ShareThis Page

Musician lived for family, Croatian heritage

| Sunday, April 20, 2014, 10:36 p.m.
William J. Cvetnic, 84, a life-long resident of Chalfant, died Thursday, April 17, 2014.

An inductee into the hall of fame of the Tamburitza Association of America, Billy Cvetnic once received an unwanted assist from a waitress.

He was getting ready to hit the highest note of his signature song, “Lost Lamb,” in an Ohio club when a waitress pinched him.

“He went a little bit higher,” his buddy and bandmate Bob “Butch” Baburich said with a laugh. “After that, I had to stand behind him with the bass facing him so nobody could get behind him.”

Following in his father's footsteps, Mr. Cvetnic played Croatian folk music in clubs all over the country and once performed for then-King Peter of Yugoslavia in the Roosevelt Hotel in Pittsburgh.

William J. Cvetnic of Chalfant died at UPMC McKeesport on Thursday, April 17, 2014, exactly two years after his wife, Sandra, passed away. He was 84.

He was born Nov. 4, 1929, to Joseph and Rose Cvetnic. His father worked for Westinghouse Electric in East Pittsburgh, and his mother was a homemaker. His father played with the Sloboda Tamburitza Orchestra of East Pittsburgh during the 1920s and '30s.

Mr. Cvetnic joined the Nick Naglich Orchestra while he was attending the former Turtle Creek High School. He was drafted into the Army during the Korean War in 1951 and served in Japan.

He retired as a mechanical engineer from Aetna Standard Engineering Co. and later started a business, Mr. Bill's Home Remodeling. But his passion was Croatian music.

He played a variety of tambura, stringed instruments, but mostly the bugarija, a sort of guitar, and the ukulele-like prim. Often, when he was not playing the instruments, he was making them as a hobby. He played with the Balkan Four, Danny Kukich Orchestra, Balkan Serenaders, Dunav and Novi Glas.

Mr. Cvetnic was not one to be easily ruffled. A man with a gun once entered a club in Akron, Ohio, and was looking for the man who was cheating with his wife. The crowd wrestled him to the ground, and the police arrested him.

“The bartender said, ‘Keep playing, keep playing, keep playing.' We didn't miss a beat that I can remember,” Baburich said.

One of the women who often attended his performances was the former Sandra Yoha. The couple was married for 32 years. About 10 years ago, she fell off the deck of their home and had difficulty walking.

“The last two years (of her life) were really difficult, and he was a good caregiver for her,” said his sister-in-law, Patsy Krenicky of West Mifflin. “He did the washing, the cleaning, the shopping. She would supervise, and he would cook.”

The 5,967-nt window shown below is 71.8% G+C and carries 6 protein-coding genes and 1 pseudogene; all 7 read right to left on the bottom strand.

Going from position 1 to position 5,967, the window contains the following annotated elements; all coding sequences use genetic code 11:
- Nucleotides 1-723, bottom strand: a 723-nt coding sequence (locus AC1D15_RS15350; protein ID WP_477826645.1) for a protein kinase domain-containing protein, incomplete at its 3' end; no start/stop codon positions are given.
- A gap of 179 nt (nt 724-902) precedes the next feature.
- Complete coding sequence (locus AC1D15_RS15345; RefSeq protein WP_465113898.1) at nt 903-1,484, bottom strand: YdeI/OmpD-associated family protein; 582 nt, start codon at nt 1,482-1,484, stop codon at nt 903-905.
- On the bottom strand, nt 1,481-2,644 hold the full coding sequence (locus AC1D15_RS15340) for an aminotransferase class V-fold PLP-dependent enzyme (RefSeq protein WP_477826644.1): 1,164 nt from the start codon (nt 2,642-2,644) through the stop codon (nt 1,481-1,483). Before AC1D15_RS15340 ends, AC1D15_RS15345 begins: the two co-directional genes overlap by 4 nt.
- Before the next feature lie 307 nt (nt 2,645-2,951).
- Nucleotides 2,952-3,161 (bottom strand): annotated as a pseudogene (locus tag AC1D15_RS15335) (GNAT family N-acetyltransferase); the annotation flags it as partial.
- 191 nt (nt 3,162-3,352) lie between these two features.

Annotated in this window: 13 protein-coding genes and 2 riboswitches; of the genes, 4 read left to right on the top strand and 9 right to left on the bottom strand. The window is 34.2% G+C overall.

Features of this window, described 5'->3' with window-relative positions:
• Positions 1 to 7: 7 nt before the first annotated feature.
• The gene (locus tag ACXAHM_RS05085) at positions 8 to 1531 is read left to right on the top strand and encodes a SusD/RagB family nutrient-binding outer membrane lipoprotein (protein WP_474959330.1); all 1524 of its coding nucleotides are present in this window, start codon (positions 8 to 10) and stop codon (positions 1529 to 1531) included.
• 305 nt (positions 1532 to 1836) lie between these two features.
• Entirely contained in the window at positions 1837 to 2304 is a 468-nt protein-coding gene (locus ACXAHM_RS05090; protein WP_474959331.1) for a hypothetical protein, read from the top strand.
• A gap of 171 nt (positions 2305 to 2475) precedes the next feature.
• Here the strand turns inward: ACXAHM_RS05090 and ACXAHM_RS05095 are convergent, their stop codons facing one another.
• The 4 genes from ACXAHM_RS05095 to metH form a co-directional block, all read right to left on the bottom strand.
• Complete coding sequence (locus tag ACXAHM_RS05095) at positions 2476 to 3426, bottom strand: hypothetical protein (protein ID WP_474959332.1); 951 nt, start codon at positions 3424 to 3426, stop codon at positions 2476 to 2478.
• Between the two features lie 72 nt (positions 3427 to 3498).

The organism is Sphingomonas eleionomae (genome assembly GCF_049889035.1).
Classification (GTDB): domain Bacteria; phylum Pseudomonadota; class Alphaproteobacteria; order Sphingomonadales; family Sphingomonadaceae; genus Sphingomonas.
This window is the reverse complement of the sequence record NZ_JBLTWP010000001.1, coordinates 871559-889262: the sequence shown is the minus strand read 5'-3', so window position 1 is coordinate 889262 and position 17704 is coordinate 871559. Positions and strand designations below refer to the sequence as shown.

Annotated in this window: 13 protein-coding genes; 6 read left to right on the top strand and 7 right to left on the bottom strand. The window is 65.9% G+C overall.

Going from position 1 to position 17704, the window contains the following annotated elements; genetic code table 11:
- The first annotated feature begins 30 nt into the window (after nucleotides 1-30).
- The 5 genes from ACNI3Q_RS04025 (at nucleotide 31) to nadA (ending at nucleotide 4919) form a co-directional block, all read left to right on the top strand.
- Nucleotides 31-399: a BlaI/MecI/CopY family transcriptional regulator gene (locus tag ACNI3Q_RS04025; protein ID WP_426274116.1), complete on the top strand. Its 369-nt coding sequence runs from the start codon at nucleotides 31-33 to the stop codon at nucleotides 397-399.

In addition to his wife, Mr. Cvetnic was preceded in death by his sisters, Caroline Polesnak and Betty Palocsko. Survivors include his son, Dr. William D. Cvetnic of Florida.

Friends will be welcomed from 2 to 4 and 6 to 8 p.m. Monday in Patrick T. Lanigan Funeral Home, Turtle Creek/Monroeville Chapel, 1111 Monroeville Ave. at James St., Turtle Creek, where a blessing service will be held at 1 p.m. Tuesday. Entombment with military honors will follow in Penn Lincoln Cemetery.

Bill Zlatos is a staff writer for Trib Total Media. He can be reached at 412-320-7828 or

TribLIVE commenting policy

You are solely responsible for your comments and by using you agree to our Terms of Service.

We moderate comments. Our goal is to provide substantive commentary for a general readership. By screening submissions, we provide a space where readers can share intelligent and informed commentary that enhances the quality of our news and information.

While most comments will be posted if they are on-topic and not abusive, moderating decisions are subjective. We will make them as carefully and consistently as we can. Because of the volume of reader comments, we cannot review individual moderation decisions with readers.

We value thoughtful comments representing a range of views that make their point quickly and politely. We make an effort to protect discussions from repeated comments either by the same reader or different readers

We follow the same standards for taste as the daily newspaper. A few things we won't tolerate: personal attacks, obscenity, vulgarity, profanity (including expletives and letters followed by dashes), commercial promotion, impersonations, incoherence, proselytizing and SHOUTING. Don't include URLs to Web sites.

We do not edit comments. They are either approved or deleted. We reserve the right to edit a comment that is quoted or excerpted in an article. In this case, we may fix spelling and punctuation.

We welcome strong opinions and criticism of our work, but we don't want comments to become bogged down with discussions of our policies and we will moderate accordingly.

We appreciate it when readers and people quoted in articles or blog posts point out errors of fact or emphasis and will investigate all assertions. But these suggestions should be sent via e-mail. To avoid distracting other readers, we won't publish comments that suggest a correction. Instead, corrections will be made in a blog post or in an article.